“Cop with Camera Eyes” by Thomas Walsh features a police detective with “photographic memory”, if he sees something, and it’s important to him at a later time, he will remember it clearly. It triggers when he notices the same person in the crowd three times during a date he’s having with his new neighbor. After safely returning his date home, The cop ambushes this tail. Surprise! It’s a federal agent! Seems the attractive foreign lady is suspected of being a Communist spy. Reluctantly, the cop agrees to keep an eye on the girl he has come to adore, but then she vanishes–and for the first time, the cop’s memory fails him at a critical moment. Can he crack the case before innocents are killed? It’s a pretty good story; I don’t know if it’s ever been reprinted, but Mr. Walsh’s Nightmare in Manhattan is considered a superior mystery novel and that you can find.
“Is Nature Getting Neurotic?” by Corey Ford is a humor piece about how over-complicated gardening and landscaping have become, requiring the homeowner to employ multiple specialists and expensive treatments just to keep the lawn alive.
“In the Best Interest of the Service” by Walt Grove takes us inside an Air Force base. A major must make a difficult decision because of the need for unit cohesiveness. A rescue chopper pilot is being accused of cowardice by one of his crew members. This is complicated by the officer being a Negro, and the crew member being a white man from the Deep South and the type of person who nowadays would be decrying “political correctness.” He doesn’t mean any harm by the N-word, he claims, so why shouldn’t he use it? But that does raise the stink of possible racism. Oh, and the chopper pilot is the major’s best friend on the base, so there may be the question of favoritism. Who will be getting transferred out? The resolution to the situation may be a little too convenient, but is satisfying, and inspires the major to take some steps in his personal life he’s put off too long. Mr. Grove wrote several action books about pilots, but it doesn’t appear any are currently in print.
“Comeback of the Giant Turtle” by Bern Keating is about efforts to increase the population of the green sea turtle (so called because of its distinctive green fat deposits inside the shell) in the Caribbean. Despite these and other preservation efforts, the green sea turtle remains an endangered species.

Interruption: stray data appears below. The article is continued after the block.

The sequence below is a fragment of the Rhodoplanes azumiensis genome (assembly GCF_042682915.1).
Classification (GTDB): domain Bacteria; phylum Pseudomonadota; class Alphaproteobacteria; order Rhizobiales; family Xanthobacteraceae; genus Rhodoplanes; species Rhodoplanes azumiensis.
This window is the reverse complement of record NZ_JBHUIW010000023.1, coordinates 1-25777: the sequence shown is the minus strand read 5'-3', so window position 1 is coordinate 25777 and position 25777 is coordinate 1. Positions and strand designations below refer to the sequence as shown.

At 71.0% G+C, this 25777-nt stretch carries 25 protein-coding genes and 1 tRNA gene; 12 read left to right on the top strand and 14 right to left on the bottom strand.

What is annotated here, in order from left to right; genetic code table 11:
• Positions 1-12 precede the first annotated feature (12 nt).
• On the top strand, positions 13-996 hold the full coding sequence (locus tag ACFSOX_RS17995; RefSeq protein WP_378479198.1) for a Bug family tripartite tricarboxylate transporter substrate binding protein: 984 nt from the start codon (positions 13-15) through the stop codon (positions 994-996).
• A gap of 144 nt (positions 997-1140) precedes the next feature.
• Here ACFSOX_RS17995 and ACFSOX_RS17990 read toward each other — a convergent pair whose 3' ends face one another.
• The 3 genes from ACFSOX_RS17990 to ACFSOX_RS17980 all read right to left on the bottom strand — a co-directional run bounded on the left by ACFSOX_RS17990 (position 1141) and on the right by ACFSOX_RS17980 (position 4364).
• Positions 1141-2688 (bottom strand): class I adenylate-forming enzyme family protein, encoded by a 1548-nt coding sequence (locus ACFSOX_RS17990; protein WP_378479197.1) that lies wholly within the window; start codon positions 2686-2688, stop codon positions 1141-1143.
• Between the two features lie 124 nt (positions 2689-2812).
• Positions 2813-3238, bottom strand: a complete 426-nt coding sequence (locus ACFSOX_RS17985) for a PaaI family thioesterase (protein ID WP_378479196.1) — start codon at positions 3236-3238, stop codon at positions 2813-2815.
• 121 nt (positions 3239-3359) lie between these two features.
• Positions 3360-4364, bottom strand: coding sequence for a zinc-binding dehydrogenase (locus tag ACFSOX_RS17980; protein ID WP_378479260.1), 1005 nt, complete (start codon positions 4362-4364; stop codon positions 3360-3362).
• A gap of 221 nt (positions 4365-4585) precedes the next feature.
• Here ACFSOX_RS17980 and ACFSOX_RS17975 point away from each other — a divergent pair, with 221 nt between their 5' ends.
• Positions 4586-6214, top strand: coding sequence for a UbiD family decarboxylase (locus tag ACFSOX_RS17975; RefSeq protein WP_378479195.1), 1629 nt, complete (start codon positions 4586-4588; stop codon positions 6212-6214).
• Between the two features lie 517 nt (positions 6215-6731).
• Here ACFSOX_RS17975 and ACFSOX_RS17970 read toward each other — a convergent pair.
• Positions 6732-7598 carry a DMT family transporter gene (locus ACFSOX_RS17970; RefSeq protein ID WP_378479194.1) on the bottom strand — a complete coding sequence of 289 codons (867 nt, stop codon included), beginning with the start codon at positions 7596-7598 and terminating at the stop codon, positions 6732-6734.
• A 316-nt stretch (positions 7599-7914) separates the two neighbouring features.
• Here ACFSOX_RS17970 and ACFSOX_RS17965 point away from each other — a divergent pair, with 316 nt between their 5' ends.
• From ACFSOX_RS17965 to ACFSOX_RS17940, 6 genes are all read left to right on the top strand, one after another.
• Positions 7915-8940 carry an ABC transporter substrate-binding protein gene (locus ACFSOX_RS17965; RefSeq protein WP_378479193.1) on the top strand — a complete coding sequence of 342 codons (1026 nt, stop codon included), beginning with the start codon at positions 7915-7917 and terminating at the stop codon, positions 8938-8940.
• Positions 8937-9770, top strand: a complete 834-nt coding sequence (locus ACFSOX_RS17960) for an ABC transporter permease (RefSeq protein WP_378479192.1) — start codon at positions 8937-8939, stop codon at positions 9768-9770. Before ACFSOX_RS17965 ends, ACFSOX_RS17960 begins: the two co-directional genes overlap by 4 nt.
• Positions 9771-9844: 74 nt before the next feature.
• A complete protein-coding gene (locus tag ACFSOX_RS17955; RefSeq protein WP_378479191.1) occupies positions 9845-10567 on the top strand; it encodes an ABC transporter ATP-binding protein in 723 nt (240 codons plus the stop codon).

And finally, “The Big Swindle” by Clarence Budington Kelland is part 5 of 6. Twins Pet and Pete Du Chillon have finally come of age, and are attempting to make sense of what their guardian, Mortimer Norton, has done with the family company. It seems all sorts of shady shenanigans have been going on! The twins have some sort of scheme to expose the truth, involving a phony foreign prince and double-bluffing the man who runs security for Du Chillon Industries. This installment suffers from coming in the middle of the story, but I think it’s also a pretty bad story. Pet and Pete, as well as their beloved grandmother, are the sort of people who the author tries hard to convince us are very witty, but come off snide instead. The funniest bit for me was one of the supporting characters denying the possibility of a “twins threesome” in such a way as to make me think he’s thought waay too much about the topic (and also never mentioning sex because this is a family magazine.) Mr. Kelland is largely forgotten, but once was popular enough that Harlan Ellison called him out by name for lowering the tastes of the American public.
There’s also short poems (amusing but forgettable), jokes and cartoons.
This was a fun look back at a moment in time just before I was born. Copies of the Post in bad condition can be found relatively cheaply; issues in excellent condition, or with stories by top authors, will set you back considerably more money. Also, you can visit the website of the current magazine: http://www.saturdayeveningpost.com/
Book Review: The Queen of Zamba by L. Sprague de Camp (Also published as Cosmic Manhunt)
It started out as a normal missing person case. Victor Hasselborg was hired to find runaway heiress Julnar Batruni. Her trail is easy to pick up, as she used her own name to buy tickets off-planet with her lover, one Anthony Fallon. Victor pursues them to the distant world of Krishna, where he runs into a snag.
It seems that Krishna is under a technological interdict, to prevent the warlike natives from gaining the ability to destroy themselves (and others) before their civilizations advance to more peaceful methods of conflict resolution. Thus Victor must shed most of his advanced equipment and disguise himself as a native to search for the lovers. Can a man used to automatic pistols and fast cars survive with a sword and aya-drawn buggy? And once he does find his targets, will he survive his encounter with the Queen of Zamba?